Regents approve budget increase for UI North Liberty Hospital to $525 million
Iowa Governor Kim Reynolds (second from left) watches the construction site of the new University of Iowa Health Care Center in North Liberty on October 14, 2021, with Dr. Brooks Jackson of the UIHC (left) and UI President Barbara Wilson (centre). The Iowa Board of Trustees on Wednesday approved a 33% increase in the facility’s budget to $525.6 million. (Jim Slosiarek/The Gazette)
AMES – The Iowa Board of Trustees unanimously agreed on Wednesday to increase the budget for the new University of Iowa Health Care Center in North Liberty by 33%, bringing the total price to $525.6 million, the most expensive new hospital in state history.
The university submitted its budget request to the regents in response to “multiple converging challenges in the construction industry, such as global and local construction market inflation, rising commodity prices, availability limited supply of building materials and local labor shortages in the construction sector”.
UIHC officials stressed that they were not changing the scope of the 469,000 square foot building.
Trustees hope to get back to the board before the end of the year to ask for another budget revision — this time down, said Rod Lehnertz, UI’s senior vice president for finance and operations.
It could come after the UIHC finished awarding 64 bids for the project, which has been under construction for months at Highway 965 and Forevergreen Road in North Liberty.
Calling the $525.6 million budget a “worst-case” scenario, Lehnertz said construction bids would be lower than revised estimates.
“When we make these offers in about a month, we will know where we are and that will allow us to assess and come back to the Board of Regents with the results and hopefully a lowered budget,” a- he declared. .
Rod Lehnertz, senior vice president of finance and operations at the University of Iowa.
The university is desperate for more space, denying 2,400 transfer requests a year and watching 6,800 Iowans leave the state for care.
Wait or change?
UIHC officials told Regents on Wednesday they were considering either halting the project to wait for the market to change or reducing its scope and size. But they had concerns with both options.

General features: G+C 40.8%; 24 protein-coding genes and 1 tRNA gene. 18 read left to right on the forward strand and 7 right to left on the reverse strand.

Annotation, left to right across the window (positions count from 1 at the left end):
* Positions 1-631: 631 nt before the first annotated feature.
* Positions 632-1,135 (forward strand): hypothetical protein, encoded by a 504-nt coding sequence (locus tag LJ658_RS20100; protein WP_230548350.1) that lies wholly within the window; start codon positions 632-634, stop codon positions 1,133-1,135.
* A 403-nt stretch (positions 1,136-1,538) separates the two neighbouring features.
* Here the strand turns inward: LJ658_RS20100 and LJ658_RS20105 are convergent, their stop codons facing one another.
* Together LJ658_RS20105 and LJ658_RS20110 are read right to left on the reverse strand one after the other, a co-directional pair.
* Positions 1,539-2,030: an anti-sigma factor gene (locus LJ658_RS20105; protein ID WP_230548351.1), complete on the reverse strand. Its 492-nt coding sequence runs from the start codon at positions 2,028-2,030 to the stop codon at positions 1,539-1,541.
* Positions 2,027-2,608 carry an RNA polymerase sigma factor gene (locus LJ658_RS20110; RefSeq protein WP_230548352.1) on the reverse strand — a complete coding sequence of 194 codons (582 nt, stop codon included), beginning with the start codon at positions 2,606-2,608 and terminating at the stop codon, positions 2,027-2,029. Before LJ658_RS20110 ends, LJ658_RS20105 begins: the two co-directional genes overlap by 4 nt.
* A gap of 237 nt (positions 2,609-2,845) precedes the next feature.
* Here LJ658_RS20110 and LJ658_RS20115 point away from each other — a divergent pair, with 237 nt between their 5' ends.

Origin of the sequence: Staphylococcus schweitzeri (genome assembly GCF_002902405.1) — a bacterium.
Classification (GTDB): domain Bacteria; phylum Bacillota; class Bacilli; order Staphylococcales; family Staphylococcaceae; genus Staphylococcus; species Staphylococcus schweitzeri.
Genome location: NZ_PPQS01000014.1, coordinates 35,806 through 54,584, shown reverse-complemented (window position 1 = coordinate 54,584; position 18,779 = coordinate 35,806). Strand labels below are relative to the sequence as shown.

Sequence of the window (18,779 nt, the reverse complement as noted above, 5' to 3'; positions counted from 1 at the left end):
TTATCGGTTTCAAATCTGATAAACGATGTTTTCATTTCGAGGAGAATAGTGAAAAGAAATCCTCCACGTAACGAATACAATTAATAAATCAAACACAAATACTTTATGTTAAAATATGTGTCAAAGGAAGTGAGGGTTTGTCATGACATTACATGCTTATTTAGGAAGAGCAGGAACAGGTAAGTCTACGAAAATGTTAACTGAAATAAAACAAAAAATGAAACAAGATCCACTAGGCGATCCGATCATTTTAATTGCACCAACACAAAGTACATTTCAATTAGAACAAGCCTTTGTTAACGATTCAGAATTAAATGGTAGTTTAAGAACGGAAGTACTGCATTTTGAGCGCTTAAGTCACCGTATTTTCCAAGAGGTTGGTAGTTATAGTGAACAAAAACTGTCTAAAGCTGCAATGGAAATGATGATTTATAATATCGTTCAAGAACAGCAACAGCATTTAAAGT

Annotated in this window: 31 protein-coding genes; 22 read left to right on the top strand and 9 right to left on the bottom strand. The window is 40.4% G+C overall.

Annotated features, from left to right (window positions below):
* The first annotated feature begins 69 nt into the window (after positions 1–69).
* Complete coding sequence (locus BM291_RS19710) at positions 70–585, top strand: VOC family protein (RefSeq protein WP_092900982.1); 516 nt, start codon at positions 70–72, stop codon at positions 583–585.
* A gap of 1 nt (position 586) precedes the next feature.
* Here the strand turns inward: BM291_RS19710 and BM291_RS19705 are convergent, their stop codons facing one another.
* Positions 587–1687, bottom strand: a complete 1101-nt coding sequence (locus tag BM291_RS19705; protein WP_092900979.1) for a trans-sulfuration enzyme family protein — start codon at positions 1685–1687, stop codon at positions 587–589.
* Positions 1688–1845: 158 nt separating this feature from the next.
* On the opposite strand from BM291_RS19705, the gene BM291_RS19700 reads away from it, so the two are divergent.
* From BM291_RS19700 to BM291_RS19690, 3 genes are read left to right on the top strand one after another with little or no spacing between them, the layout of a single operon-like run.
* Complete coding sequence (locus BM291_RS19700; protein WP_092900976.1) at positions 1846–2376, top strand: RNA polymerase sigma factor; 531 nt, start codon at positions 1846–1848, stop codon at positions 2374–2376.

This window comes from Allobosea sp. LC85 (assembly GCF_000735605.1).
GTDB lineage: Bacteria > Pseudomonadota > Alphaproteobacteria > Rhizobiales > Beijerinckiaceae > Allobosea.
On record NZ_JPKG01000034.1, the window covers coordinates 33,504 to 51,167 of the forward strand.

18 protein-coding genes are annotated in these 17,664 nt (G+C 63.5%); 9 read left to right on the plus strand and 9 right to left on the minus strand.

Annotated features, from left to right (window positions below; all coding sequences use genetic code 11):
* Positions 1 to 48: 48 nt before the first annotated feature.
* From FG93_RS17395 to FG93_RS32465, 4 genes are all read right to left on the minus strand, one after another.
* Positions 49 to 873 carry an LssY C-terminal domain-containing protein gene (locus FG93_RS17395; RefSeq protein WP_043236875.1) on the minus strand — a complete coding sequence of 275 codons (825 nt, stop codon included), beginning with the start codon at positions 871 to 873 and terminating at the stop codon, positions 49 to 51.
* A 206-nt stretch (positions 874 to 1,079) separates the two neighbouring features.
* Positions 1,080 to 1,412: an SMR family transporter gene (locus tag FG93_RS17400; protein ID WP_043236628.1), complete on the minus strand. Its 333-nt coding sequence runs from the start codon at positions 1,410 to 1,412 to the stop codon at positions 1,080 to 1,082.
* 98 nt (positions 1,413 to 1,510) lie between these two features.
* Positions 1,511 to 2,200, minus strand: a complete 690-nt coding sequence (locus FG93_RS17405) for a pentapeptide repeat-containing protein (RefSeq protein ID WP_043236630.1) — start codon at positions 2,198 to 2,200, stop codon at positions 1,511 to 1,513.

“The impact of our project delay is significant on patient care,” said Kim Hunter, acting CEO of UIHC. “Access to health care for Iowans would be reduced. The delivery of complex care to our patients is already under strain, and this would further undermine that. »
Kim Hunter, Acting CEO of UIHC
Additionally, she said, university officials expect construction costs to continue to rise after Aug. 1. And the global forces that put pressure on the market show no signs of waning, such as the war between Russia and Ukraine.
“Wouldn’t you know they are the third and fourth largest producers of aluminum in the world,” she said.
Additionally, “we have a shortage of electricians locally,” she said. “We have about 25% of what we need locally for this particular project.”
Downsizing the project seemed an equally misguided avenue, UI officials said, because leaving a space unfinished means the university will potentially have to spend more later to fill it.
“In addition to the challenges of bombing space once you have a working hospital – we learn this every day in the main hospital – disruptions to services and patient care to come back and make plans later , often at greater cost, turn into later regrets,” Lehnertz said.
Hence the recommendation to proceed with the “worst-case costs”, in the hope that they will not be as high as expected.
No state dollars
“I recognize the concerns some may have about the budget increase,” said Board of Regents chairman Michael Richards. “The increases are not due to changes in hospital plans or design. These remain the same.
Michael Richards, Iowa Board of Trustees
What has changed “significantly,” Richards said, “is the costs and scarcity of materials and labor.”
UIHC officials claimed for Richards that no state or tuition dollars would go into the project, which is paid for by UIHC’s “building use funds,” gifts and bonds.
“The University of Iowa Hospitals and Clinics are the state’s premier medical provider and offer the highest level of tertiary and quaternary care not available elsewhere in the state,” Richards said. “The North Liberty facility is the first step in creating more capacity and improving our health care service for the people of Iowa.”
Referring to a new inpatient tower and ambulatory care center UIHC wants to build on its main Iowa City campus over the next decade, Richards said those projects cannot proceed until the North Liberty installation will not be complete.
“The delay or downsizing of this project will likely delay these other projects, thereby delaying better access to health care at UIHC for all Iowans.”
Vanessa Miller covers higher education for The Gazette.
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